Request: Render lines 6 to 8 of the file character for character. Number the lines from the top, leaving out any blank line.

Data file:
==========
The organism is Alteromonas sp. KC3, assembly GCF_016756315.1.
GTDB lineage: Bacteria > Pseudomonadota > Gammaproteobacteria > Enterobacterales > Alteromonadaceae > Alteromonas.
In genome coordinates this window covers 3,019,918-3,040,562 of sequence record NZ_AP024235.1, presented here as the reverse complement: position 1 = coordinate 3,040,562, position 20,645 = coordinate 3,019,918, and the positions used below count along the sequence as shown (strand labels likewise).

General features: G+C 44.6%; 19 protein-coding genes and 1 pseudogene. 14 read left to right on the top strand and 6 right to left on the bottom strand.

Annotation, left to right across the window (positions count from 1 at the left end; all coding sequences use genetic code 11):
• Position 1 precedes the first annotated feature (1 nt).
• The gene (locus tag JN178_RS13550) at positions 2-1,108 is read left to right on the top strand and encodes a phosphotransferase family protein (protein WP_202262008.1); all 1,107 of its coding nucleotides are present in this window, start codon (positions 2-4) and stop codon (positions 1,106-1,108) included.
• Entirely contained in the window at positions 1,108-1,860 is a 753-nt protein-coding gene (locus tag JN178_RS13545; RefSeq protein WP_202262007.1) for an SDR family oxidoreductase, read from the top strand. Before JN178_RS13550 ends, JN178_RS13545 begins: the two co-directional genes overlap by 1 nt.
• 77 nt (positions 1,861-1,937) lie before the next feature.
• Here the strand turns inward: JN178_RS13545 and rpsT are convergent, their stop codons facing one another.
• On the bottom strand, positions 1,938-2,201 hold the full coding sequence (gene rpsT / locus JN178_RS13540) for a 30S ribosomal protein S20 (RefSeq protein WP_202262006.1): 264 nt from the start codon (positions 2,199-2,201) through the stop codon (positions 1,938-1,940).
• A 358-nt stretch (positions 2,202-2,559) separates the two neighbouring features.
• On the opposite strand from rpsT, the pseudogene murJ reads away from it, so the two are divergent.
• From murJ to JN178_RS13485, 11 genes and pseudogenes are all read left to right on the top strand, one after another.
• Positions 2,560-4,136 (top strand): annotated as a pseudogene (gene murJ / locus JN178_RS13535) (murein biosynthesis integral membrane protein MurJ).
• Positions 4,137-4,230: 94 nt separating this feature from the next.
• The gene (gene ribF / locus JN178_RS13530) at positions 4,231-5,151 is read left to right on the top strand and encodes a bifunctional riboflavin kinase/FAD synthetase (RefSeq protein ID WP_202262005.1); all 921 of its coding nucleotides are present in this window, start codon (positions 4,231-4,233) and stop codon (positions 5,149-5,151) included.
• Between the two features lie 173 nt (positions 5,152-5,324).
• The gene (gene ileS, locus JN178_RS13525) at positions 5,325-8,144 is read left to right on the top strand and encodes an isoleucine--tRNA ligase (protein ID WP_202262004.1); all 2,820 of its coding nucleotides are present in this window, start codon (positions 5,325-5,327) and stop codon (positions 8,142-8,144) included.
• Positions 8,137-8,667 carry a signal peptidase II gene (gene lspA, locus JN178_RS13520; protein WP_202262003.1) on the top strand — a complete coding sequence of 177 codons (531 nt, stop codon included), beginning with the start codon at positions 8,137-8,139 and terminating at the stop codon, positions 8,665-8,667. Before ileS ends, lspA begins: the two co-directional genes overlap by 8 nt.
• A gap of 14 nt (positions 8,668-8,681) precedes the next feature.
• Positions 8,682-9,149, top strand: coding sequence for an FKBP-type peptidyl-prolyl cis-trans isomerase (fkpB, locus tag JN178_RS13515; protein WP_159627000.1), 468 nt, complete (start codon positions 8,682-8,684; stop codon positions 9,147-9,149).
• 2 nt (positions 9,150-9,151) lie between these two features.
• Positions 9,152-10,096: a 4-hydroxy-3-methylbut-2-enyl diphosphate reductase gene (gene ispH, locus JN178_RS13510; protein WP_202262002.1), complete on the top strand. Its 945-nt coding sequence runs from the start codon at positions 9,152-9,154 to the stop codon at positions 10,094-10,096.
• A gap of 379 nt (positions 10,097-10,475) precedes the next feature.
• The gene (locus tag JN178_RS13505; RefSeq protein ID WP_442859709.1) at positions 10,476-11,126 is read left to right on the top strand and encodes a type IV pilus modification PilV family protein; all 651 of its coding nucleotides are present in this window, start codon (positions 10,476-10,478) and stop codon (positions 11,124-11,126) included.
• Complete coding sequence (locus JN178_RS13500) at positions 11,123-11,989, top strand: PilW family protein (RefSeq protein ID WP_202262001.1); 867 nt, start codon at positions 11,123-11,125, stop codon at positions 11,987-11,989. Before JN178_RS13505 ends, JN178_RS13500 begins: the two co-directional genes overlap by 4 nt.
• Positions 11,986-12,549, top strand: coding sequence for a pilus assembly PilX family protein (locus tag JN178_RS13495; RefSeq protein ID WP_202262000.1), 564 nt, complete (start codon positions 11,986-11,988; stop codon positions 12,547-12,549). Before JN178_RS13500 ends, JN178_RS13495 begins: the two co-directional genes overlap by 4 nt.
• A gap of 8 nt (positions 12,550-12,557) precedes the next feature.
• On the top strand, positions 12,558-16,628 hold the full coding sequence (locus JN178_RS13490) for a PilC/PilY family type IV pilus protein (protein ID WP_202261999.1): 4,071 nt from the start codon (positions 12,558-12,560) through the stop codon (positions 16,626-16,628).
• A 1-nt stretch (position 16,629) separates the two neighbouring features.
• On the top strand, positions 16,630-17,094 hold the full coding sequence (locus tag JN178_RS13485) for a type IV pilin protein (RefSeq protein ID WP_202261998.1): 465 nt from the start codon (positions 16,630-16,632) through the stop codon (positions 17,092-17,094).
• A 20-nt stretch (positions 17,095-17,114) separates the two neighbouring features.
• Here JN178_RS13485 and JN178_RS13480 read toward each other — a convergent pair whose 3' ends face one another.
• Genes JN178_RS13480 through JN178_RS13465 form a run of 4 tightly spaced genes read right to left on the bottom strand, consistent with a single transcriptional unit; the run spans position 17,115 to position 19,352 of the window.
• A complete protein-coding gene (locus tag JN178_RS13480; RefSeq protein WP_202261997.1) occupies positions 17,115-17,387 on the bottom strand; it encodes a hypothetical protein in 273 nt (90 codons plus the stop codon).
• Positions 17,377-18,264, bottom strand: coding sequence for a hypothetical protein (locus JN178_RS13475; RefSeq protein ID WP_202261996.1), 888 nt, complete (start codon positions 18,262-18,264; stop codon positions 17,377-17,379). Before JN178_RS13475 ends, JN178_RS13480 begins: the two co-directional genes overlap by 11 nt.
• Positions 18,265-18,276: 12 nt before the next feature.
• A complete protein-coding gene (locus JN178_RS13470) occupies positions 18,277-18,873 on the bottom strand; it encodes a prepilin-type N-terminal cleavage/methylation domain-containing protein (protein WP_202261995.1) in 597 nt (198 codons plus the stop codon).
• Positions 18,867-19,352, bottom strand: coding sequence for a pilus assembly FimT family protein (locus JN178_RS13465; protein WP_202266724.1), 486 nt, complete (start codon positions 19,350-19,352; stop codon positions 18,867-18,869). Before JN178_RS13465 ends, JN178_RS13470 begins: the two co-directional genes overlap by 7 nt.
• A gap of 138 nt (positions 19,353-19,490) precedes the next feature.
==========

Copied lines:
• Position 1 precedes the first annotated feature (1 nt).
• The gene (locus tag JN178_RS13550) at positions 2-1,108 is read left to right on the top strand and encodes a phosphotransferase family protein (protein WP_202262008.1); all 1,107 of its coding nucleotides are present in this window, start codon (positions 2-4) and stop codon (positions 1,106-1,108) included.
• Entirely contained in the window at positions 1,108-1,860 is a 753-nt protein-coding gene (locus tag JN178_RS13545; RefSeq protein WP_202262007.1) for an SDR family oxidoreductase, read from the top strand. Before JN178_RS13550 ends, JN178_RS13545 begins: the two co-directional genes overlap by 1 nt.